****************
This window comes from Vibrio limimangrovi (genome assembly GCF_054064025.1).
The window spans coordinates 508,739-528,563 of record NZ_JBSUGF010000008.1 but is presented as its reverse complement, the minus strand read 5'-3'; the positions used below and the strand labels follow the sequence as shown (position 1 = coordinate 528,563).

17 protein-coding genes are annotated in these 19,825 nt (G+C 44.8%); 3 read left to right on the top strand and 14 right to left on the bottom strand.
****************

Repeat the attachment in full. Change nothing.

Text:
This window comes from Vibrio limimangrovi (genome assembly GCF_054064025.1).
The window spans coordinates 508,739-528,563 of record NZ_JBSUGF010000008.1 but is presented as its reverse complement, the minus strand read 5'-3'; the positions used below and the strand labels follow the sequence as shown (position 1 = coordinate 528,563).

17 protein-coding genes are annotated in these 19,825 nt (G+C 44.8%); 3 read left to right on the top strand and 14 right to left on the bottom strand.